In the Belvedere's elegant dining room you'll see important paintings by Damien Hirst plus Andy Warhol lithographs. It's £150 per person, which includes a signed copy of my new book, Unbelievable!, and, in case you overeat, a signed copy of my Fat Pig Diet, explaining how I lost 3½ stone and kept it off. They're more than 25 quid for a start. To book, telephone 0871 620 4027. See you there.
Talking of books, here's my Christmas choice. At Nos 1 to 4,806, my own, Unbelievable!. Marvellous stories of eating with stars plus ST reviews for the past year. That great raconteur Michael Caine has a very amusing book, The Elephant to Hollywood. Another Sir Michael has Parky's People, a fascinating collection of his best TV interviews.
"Plugging any other pals?" you ask. I know the impresario Michael Codron. He can be waspishly amusing but his ghastly autobiography is a self-aggrandising dirge.
The most historic book ever - Walter the Farting Dog - reached No 1 on the ST bestseller list. Geraldine gave it to me. Was she trying to tell me something? It's an intriguing, illustrated yarn.
Apparently hard to find. But if you ask for it, maybe Frog Ltd of Berkeley, California, will reprint. Screen rights have been sold, a big movie announced. It really was No 1 on the Sunday Times bestseller list - the children's list. If Christmas ain't a time to be childish, when is?
The most pathetic thing I ever saw on TV was Nigel Havers in I'm a Celebrity . . . Get Me Out of Here!. What a moaning, arrogant, petulant person he revealed himself to be. If you decide to do that show - I turned it down for years - then be gracious. Join in the stupidity.
I'm told Havers did a TV series called The Charmer. In Celebrity he was charmless. He's a bore and a quitter.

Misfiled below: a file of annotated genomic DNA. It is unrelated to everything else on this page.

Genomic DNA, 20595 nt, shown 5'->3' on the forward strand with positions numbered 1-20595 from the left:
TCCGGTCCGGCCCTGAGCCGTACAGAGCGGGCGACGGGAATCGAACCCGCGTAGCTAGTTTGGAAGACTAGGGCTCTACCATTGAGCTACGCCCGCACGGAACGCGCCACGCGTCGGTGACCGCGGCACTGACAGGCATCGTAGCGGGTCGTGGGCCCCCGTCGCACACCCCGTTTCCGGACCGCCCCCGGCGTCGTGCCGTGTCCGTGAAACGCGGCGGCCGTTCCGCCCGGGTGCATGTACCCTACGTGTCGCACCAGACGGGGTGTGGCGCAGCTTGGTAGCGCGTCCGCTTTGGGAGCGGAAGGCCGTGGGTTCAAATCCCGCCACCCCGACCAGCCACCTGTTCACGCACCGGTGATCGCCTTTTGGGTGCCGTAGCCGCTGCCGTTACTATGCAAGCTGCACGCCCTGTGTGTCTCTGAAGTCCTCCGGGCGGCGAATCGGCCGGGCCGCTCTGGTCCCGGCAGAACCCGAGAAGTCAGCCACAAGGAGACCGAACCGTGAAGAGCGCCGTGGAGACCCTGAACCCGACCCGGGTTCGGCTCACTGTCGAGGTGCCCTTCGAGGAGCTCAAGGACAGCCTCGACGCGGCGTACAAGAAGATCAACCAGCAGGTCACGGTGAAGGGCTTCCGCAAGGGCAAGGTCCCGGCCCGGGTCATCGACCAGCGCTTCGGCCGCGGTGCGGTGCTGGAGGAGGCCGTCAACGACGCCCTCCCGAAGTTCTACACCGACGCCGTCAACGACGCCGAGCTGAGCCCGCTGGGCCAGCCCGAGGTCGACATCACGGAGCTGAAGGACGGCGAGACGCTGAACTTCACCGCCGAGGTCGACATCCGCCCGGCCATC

You suffer so many lousy meals with lousy service, I invite you to my house. I guarantee the service will be as lousy as the cooking if my wife maintains her normal standard. If you can't make it, perhaps you'd just like to send the tip. After all, it's the thought that counts.
Geoff Smith, Cardiff
In homage to your gourmet jaunts, my wife and I eat out every night. Out of cans . . . out of packets . . .
Bob Cove, Oxfordshire
Your valued assistant Dinah has been with you 22 years, so why take her to a terrible restaurant where neither of you can eat anything? What do your staff get after 30 years' service - a discount night at McDonald's?
Suzanna Simpson, Cheshire
You find London full of strange people in funny clothes. Check out the motley crew pictured with you in Guernsey. No wonder you think you'll fit in there, although the loose shirt may be a bit avant-garde for them. Tax haven or not, they certainly don't splash out on clothes.
Geoff Tabor, London
At the Churston Court inn, Devon, the brochure offered a "welcoming inglenook fire". We put some extra logs on. When we asked for more, the manager said, "You've used our night's quota; you can't have any." When I pointed out, "You manager, me customer" a wet log was plonked on the fire, which promptly went out.
Mike Crow, Buckinghamshire